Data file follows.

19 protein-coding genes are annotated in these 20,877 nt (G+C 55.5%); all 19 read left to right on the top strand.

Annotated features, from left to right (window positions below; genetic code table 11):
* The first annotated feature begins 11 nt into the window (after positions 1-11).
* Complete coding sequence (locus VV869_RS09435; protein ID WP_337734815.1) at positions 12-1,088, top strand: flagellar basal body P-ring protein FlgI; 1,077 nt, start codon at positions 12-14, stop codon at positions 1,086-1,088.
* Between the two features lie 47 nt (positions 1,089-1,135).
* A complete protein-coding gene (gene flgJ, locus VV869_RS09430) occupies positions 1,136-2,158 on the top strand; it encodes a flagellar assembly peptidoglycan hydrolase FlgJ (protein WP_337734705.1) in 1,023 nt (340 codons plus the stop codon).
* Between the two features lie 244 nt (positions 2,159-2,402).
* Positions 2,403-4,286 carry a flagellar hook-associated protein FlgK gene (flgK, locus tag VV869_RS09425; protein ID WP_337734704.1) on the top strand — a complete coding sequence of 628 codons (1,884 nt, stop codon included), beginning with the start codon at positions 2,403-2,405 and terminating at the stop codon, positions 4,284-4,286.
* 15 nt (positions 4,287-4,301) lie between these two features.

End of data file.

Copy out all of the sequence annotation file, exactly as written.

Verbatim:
19 protein-coding genes are annotated in these 20,877 nt (G+C 55.5%); all 19 read left to right on the top strand.

Annotated features, from left to right (window positions below; genetic code table 11):
* The first annotated feature begins 11 nt into the window (after positions 1-11).
* Complete coding sequence (locus VV869_RS09435; protein ID WP_337734815.1) at positions 12-1,088, top strand: flagellar basal body P-ring protein FlgI; 1,077 nt, start codon at positions 12-14, stop codon at positions 1,086-1,088.
* Between the two features lie 47 nt (positions 1,089-1,135).
* A complete protein-coding gene (gene flgJ, locus VV869_RS09430) occupies positions 1,136-2,158 on the top strand; it encodes a flagellar assembly peptidoglycan hydrolase FlgJ (protein WP_337734705.1) in 1,023 nt (340 codons plus the stop codon).
* Between the two features lie 244 nt (positions 2,159-2,402).
* Positions 2,403-4,286 carry a flagellar hook-associated protein FlgK gene (flgK, locus tag VV869_RS09425; protein ID WP_337734704.1) on the top strand — a complete coding sequence of 628 codons (1,884 nt, stop codon included), beginning with the start codon at positions 2,403-2,405 and terminating at the stop codon, positions 4,284-4,286.
* 15 nt (positions 4,287-4,301) lie between these two features.